Israel fired on seven United Nations schools during the 2014 Gaza war, killing 44 Palestinians who had sought shelter at some sites, while Palestinian militants hid weapons and fired from several empty U.N. premises, a U.N. inquiry found.
“I deplore the fact that at least 44 Palestinians were killed as a result of Israeli actions and at least 227 injured at United Nations premises being used as emergency shelters,” U.N. Secretary-General Ban Ki-moon wrote in a cover letter accompanying a summary of the inquiry’s findings released on Monday.
“I am dismayed that Palestinian militant groups would put United Nations schools at risk by using them to hide their arms. The three schools at which weaponry was found were empty at the time and were not being used as shelters,” Ban wrote.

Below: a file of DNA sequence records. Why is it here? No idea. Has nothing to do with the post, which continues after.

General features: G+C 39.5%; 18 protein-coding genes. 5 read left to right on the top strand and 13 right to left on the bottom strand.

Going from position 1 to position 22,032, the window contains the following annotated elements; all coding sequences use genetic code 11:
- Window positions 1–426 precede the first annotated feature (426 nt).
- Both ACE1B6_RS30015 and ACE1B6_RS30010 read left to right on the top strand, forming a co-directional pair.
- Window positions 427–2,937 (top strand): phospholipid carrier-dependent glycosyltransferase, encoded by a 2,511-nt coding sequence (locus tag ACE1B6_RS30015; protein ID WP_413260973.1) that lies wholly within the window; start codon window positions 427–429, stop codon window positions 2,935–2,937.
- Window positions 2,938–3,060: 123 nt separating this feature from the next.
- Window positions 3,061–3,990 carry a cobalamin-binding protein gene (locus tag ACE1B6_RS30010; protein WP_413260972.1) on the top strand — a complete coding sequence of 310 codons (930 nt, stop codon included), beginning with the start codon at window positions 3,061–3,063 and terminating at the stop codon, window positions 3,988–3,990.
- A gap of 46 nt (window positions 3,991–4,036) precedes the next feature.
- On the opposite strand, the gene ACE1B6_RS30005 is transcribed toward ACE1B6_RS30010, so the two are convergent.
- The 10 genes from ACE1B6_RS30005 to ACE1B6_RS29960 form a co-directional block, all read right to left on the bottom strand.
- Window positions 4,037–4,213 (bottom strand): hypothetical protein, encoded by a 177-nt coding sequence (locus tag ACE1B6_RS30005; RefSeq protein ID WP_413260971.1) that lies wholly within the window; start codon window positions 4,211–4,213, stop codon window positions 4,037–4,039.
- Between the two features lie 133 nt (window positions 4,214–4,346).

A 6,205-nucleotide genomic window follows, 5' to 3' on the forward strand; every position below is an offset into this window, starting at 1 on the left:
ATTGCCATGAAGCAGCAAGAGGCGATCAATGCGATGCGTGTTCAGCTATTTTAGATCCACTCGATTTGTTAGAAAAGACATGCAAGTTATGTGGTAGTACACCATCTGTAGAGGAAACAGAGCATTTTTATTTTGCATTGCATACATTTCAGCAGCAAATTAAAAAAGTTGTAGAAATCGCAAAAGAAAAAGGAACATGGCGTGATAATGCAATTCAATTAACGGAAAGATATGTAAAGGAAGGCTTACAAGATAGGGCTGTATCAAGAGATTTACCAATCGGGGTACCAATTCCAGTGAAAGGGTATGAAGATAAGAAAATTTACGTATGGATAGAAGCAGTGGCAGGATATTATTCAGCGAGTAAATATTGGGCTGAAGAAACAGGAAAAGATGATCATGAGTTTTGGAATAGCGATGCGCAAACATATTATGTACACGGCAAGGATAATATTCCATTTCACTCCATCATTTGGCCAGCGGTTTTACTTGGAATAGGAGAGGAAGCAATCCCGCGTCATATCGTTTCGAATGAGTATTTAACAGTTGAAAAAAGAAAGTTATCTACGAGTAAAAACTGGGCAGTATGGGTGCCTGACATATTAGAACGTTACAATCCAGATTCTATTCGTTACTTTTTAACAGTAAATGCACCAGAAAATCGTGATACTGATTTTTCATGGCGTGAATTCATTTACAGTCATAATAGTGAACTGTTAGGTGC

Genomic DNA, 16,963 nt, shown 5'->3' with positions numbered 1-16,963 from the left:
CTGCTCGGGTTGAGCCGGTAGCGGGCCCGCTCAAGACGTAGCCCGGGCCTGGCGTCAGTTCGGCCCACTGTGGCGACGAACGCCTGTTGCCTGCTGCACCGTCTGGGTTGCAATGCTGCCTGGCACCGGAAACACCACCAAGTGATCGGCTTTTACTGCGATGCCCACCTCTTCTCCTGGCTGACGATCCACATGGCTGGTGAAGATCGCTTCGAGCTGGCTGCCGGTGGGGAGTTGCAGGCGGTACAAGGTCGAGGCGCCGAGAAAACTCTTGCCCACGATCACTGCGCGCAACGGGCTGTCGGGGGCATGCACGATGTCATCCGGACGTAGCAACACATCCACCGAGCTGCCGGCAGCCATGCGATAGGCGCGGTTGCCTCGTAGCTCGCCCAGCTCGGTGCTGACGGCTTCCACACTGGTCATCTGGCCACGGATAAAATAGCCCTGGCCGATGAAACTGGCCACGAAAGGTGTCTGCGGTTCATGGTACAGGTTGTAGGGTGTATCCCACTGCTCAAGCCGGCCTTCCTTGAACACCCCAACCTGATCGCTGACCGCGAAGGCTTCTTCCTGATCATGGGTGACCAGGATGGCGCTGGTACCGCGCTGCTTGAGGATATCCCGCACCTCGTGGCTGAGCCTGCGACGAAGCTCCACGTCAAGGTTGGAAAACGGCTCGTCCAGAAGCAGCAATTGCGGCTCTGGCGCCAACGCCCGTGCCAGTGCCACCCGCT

More than 2,100 Palestinians, most of them civilians, were killed during the Gaza conflict last July and August. Sixty-seven Israeli soldiers and six civilians in Israel were killed by rockets and attacks by Hamas and other militant groups.
Both Israel and Hamas, the Islamist group that dominates Gaza, said they would cooperate fully with the inquiry, launched by Ban in October.
The inquiry was headed by Patrick Cammaert, a retired Dutch general and former force commander of the U.N. peacekeeping mission in eastern Democratic Republic of the Congo.
Israel’s military in September opened five criminal investigations into its Gaza war operations, including attacks on some of the U.N. schools and an incident that killed four Palestinian children on a beach.
“United Nations premises are inviolable and should be places of safety, particularly in a situation of armed conflict,” Ban wrote. “I will work with all concerned and spare no effort to ensure that such incidents will never be repeated.”